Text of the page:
Another valve arrangement for dealing with main and branch channels is disclosed in U.S. Pat. No. 4,874,369 which issued Oct. 17, 1989. This arrangement employs an injection site in conjunction with a valve, illustratively of the duck-bill type, in a configuration that is complex, costly and difficult to manufacture. In addition, duck-bill valves of the type contemplated by the '369 patent have proved to be unreliable in practice, with such difficulties as failure to seal properly.
Other arrangements which relate to the control of fluid flow are disclosed in Osborne U.S. Pat. No. 2,270,468; Goott et al U.S. Pat. No. 3,370,305; Craft U.S. Pat. No. 3,457,933; Rosenberg 3,572,375, 3,650,093 and 3,710,942; Melnick U.S. Pat. No. 3,891,000; Mittleman U.S. Pat. No. 4,000,740 and 4,405,316; Stevens 4,000,739; Zedes et al U.S. Pat. No. 4,005,710; Mittleman et al 4,048,996 and 4,133,441; Rushkie et al U.S. Pat. No. 4,222,407; Sheehan et al 4,294,249; Spademan 4,338,934; Spector et al 4,424,833; Edwards et al 4,566,493 and Suzuki et al 4,610,674; EPO 0109903; France 2004771 and UK 2033230. None of these arragements provide enhanced flow control where there is diversion of fluid flow from one direction to another.
Accordingly, it is an object of the invention to enhance the control that can be achieved over fluid. A related object is to enhance flow control where there is a diversion of fluid flow from one direction to another.
A further object is to achieve greater reliability over valve operation than is achievable by clamped diaphragm and duck-bill valves.
Still another object is to achieve precision control at reduced cost and simplification.
A further object of the invention is to improve the performance of injection site valves.
In accomplishing the foregoing and related objects the invention provides a flow control device which includes a first channel for the flow of fluid, a branch channel angularly disposed with respect to the first channel to serve as a conduit for at least a portion of the flow from the first channel, and a freely floatable diaphragm, which is bowed under pressure into the first channel at the convergence of the branch and first channels for controlling the flow from the first channel into the branch channel.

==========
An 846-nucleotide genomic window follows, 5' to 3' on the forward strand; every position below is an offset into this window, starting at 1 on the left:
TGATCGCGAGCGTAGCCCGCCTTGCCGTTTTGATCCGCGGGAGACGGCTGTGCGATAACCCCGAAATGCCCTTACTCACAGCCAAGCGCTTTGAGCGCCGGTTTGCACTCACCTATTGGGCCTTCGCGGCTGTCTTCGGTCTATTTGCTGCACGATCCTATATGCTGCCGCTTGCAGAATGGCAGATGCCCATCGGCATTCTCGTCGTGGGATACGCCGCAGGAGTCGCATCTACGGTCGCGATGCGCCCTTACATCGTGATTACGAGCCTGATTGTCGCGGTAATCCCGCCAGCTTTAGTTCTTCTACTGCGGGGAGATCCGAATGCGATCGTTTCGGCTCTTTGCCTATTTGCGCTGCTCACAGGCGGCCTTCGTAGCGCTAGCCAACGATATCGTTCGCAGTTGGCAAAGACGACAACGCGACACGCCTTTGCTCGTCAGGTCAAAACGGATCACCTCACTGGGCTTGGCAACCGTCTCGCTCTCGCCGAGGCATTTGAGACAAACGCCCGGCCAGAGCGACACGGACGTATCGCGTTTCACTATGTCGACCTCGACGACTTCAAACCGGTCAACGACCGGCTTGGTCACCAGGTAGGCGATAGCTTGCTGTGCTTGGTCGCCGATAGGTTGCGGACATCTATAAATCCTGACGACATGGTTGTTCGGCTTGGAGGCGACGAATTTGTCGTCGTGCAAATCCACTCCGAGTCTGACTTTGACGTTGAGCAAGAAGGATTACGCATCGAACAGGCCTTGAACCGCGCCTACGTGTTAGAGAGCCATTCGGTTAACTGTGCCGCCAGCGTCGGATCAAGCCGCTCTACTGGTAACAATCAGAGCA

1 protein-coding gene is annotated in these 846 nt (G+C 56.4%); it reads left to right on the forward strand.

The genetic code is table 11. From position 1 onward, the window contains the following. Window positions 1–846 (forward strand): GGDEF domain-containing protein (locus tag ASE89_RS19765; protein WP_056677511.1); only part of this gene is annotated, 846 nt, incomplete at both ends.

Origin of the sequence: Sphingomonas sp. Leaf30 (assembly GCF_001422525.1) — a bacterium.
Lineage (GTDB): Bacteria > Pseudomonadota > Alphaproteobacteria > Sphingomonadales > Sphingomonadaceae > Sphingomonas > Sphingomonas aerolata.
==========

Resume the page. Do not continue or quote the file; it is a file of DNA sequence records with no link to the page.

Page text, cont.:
In accordance with one aspect of the invention the diaphragm is bowed under pressure by a prong extending in the axial direction of the first channel, and the diaphragm is positioned by the prong against an annular seat. The seat desirably has a circumferential skirt that limits the lateral movement of the diaphragm, which is spaced from buttresses that limit the movement of the diaphragm in the axial direction of the first channel. The butresses advantageously are equally positioned and circumferentially arranged with respect to the diaphragm.
In accordance with a further aspect of the invention the branch channel has opposite ends, of which one end is connected to the first channel, and there is a second channel connected to the other end of the branch channel. The branch channel desirably is formed by two subordinate parallel channels.
In accordance with yet another aspect of the invention the first channel is terminated in a base and the second channel is terminated in a cap.